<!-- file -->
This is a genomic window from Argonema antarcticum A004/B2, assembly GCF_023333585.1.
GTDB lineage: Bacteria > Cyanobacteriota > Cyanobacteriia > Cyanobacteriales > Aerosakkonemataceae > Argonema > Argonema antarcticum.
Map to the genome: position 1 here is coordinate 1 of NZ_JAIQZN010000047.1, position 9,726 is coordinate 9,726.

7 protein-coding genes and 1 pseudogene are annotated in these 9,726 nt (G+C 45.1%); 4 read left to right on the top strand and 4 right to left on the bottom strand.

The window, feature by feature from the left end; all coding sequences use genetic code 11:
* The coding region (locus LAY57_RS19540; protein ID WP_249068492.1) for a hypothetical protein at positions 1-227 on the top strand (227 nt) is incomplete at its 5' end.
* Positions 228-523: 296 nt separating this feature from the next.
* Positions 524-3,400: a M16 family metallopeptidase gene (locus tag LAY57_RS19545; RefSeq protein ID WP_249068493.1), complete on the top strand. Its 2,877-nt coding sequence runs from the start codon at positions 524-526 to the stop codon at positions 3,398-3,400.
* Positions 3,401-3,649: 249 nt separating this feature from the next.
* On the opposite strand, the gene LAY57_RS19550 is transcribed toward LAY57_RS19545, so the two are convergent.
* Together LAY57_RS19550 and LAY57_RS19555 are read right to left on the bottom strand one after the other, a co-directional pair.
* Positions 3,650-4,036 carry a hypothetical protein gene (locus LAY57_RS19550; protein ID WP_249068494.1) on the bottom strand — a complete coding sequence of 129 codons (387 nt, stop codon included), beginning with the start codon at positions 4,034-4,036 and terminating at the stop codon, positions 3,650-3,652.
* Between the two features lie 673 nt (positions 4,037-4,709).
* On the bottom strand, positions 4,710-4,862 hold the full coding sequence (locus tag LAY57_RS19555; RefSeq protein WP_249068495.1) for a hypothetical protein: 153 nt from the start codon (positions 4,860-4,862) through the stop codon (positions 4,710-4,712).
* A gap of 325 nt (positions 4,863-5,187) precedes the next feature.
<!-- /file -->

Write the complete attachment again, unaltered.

This is a genomic window from Argonema antarcticum A004/B2, assembly GCF_023333585.1.
GTDB lineage: Bacteria > Cyanobacteriota > Cyanobacteriia > Cyanobacteriales > Aerosakkonemataceae > Argonema > Argonema antarcticum.
Map to the genome: position 1 here is coordinate 1 of NZ_JAIQZN010000047.1, position 9,726 is coordinate 9,726.

7 protein-coding genes and 1 pseudogene are annotated in these 9,726 nt (G+C 45.1%); 4 read left to right on the top strand and 4 right to left on the bottom strand.

The window, feature by feature from the left end; all coding sequences use genetic code 11:
* The coding region (locus LAY57_RS19540; protein ID WP_249068492.1) for a hypothetical protein at positions 1-227 on the top strand (227 nt) is incomplete at its 5' end.
* Positions 228-523: 296 nt separating this feature from the next.
* Positions 524-3,400: a M16 family metallopeptidase gene (locus tag LAY57_RS19545; RefSeq protein ID WP_249068493.1), complete on the top strand. Its 2,877-nt coding sequence runs from the start codon at positions 524-526 to the stop codon at positions 3,398-3,400.
* Positions 3,401-3,649: 249 nt separating this feature from the next.
* On the opposite strand, the gene LAY57_RS19550 is transcribed toward LAY57_RS19545, so the two are convergent.
* Together LAY57_RS19550 and LAY57_RS19555 are read right to left on the bottom strand one after the other, a co-directional pair.
* Positions 3,650-4,036 carry a hypothetical protein gene (locus LAY57_RS19550; protein ID WP_249068494.1) on the bottom strand — a complete coding sequence of 129 codons (387 nt, stop codon included), beginning with the start codon at positions 4,034-4,036 and terminating at the stop codon, positions 3,650-3,652.
* Between the two features lie 673 nt (positions 4,037-4,709).
* On the bottom strand, positions 4,710-4,862 hold the full coding sequence (locus tag LAY57_RS19555; RefSeq protein WP_249068495.1) for a hypothetical protein: 153 nt from the start codon (positions 4,860-4,862) through the stop codon (positions 4,710-4,712).
* A gap of 325 nt (positions 4,863-5,187) precedes the next feature.